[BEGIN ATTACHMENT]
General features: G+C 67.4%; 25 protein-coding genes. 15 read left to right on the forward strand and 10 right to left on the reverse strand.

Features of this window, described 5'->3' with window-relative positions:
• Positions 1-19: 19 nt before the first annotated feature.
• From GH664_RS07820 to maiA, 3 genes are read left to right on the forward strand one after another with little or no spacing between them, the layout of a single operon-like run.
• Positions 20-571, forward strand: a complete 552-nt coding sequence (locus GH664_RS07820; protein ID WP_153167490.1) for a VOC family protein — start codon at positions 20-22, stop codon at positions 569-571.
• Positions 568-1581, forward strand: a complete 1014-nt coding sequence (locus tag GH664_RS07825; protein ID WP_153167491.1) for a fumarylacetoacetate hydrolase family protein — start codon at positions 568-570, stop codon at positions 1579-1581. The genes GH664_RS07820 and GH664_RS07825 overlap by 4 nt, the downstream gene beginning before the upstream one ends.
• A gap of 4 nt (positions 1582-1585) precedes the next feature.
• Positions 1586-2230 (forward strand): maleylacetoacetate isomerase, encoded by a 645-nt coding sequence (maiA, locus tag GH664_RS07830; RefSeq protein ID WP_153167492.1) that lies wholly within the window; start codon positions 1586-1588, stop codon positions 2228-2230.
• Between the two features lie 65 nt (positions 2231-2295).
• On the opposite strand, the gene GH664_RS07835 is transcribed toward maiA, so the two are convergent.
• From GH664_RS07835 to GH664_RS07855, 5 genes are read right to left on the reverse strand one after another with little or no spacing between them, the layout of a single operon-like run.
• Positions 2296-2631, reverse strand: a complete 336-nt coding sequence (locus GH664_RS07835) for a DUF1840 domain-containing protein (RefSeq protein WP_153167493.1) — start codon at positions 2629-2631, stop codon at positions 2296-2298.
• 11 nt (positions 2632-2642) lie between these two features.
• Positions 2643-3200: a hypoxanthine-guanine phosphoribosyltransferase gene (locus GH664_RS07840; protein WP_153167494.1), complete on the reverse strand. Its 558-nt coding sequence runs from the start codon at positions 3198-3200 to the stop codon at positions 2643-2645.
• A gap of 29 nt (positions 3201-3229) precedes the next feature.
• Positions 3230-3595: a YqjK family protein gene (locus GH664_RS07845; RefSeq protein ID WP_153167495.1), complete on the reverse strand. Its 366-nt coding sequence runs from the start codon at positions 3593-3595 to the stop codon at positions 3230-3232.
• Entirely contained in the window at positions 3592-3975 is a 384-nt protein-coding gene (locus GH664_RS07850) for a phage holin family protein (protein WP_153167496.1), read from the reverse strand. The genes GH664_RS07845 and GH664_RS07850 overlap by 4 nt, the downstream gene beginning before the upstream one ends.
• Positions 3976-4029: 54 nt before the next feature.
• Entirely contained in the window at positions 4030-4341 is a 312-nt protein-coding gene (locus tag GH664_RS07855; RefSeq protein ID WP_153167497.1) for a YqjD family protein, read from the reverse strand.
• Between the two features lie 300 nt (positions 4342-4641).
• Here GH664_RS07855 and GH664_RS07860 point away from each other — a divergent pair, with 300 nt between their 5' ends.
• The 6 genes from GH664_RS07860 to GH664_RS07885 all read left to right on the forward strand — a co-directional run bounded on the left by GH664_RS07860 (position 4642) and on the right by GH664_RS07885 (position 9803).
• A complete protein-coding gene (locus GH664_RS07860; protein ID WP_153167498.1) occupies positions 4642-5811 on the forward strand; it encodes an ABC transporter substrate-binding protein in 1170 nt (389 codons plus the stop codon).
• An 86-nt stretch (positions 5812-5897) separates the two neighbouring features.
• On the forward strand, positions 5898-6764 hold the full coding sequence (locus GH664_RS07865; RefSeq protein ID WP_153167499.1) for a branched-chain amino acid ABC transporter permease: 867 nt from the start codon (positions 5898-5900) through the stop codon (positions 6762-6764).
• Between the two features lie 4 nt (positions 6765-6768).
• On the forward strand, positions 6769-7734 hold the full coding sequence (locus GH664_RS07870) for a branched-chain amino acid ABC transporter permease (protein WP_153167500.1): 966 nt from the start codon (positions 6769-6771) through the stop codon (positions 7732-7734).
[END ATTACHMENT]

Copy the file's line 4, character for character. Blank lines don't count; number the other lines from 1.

• From GH664_RS07820 to maiA, 3 genes are read left to right on the forward strand one after another with little or no spacing between them, the layout of a single operon-like run.